For a country that prides itself on its World War II record of saving Jews, Denmark’s current treatment of refugees has raised some eyebrows. Most recently, a proposal to in some cases strip asylum seekers of precious jewels triggered Nazi parallels and prompted a wave of soul-searching inside Denmark. Members of the government argued their policies had been misunderstood.
There are signs of a backlash among the electorate. According to a poll published Wednesday by Borsen, support for Rasmussen’s Liberal Party has dropped to 16.6 percent, the lowest level since 1990, while the DPP has seen its support drop from its June 2015 elections high of 21.1 percent to 19.2 percent.
(GUA – click to see) With Sweden and Denmark reintroducing border controls in a new Europe of razor-wire fences, fear of mass immigration and homegrown terror, obituaries are already being written.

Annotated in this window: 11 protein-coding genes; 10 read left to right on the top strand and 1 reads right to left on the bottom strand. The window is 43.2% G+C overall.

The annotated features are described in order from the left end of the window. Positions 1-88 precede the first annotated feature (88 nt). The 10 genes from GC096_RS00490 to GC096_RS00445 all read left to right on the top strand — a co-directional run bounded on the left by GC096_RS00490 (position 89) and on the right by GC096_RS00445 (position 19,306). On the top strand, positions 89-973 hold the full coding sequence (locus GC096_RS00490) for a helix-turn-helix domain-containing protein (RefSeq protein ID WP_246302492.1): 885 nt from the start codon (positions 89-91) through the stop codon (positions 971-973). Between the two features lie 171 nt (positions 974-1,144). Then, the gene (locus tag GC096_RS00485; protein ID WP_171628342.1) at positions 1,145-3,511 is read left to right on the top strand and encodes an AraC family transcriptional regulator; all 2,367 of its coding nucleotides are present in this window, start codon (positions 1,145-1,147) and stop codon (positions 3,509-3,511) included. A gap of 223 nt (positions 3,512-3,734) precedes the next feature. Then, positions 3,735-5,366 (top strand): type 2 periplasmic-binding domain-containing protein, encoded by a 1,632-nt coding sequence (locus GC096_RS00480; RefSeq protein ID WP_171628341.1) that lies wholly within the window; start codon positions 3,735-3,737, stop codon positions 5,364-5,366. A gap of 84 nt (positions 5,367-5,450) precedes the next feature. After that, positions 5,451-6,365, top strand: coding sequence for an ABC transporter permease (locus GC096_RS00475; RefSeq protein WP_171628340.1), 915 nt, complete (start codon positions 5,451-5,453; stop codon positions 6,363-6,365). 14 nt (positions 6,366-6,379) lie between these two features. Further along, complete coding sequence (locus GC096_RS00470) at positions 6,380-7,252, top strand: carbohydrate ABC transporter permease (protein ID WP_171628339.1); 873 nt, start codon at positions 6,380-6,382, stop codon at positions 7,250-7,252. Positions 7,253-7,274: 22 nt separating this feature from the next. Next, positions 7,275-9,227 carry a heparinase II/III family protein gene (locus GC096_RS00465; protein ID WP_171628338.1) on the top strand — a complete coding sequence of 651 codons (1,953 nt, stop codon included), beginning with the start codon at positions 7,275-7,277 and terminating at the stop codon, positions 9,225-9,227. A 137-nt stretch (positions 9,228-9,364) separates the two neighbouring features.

During a break in a working day recently, Rainer Maring decided on impulse to take his apprentice for a mini history lesson. The pair of German painters and decorators got in the company van at lunchtime and took their ham sandwiches across the river Mosel from Germany to Luxembourg, into the vine-clad village of Schengen.
You cross the bridge from Germany into Luxembourg, turn left, and 300 metres on you’re in France – three countries in about three minutes, and not a police officer in sight. In 1985, ministers from five governments met here to launch a bold experiment in border-free travel. Cars and lorries with green dot stickers on their windshields could roam the five countries – the same three plus Belgium and the Netherlands – without passports.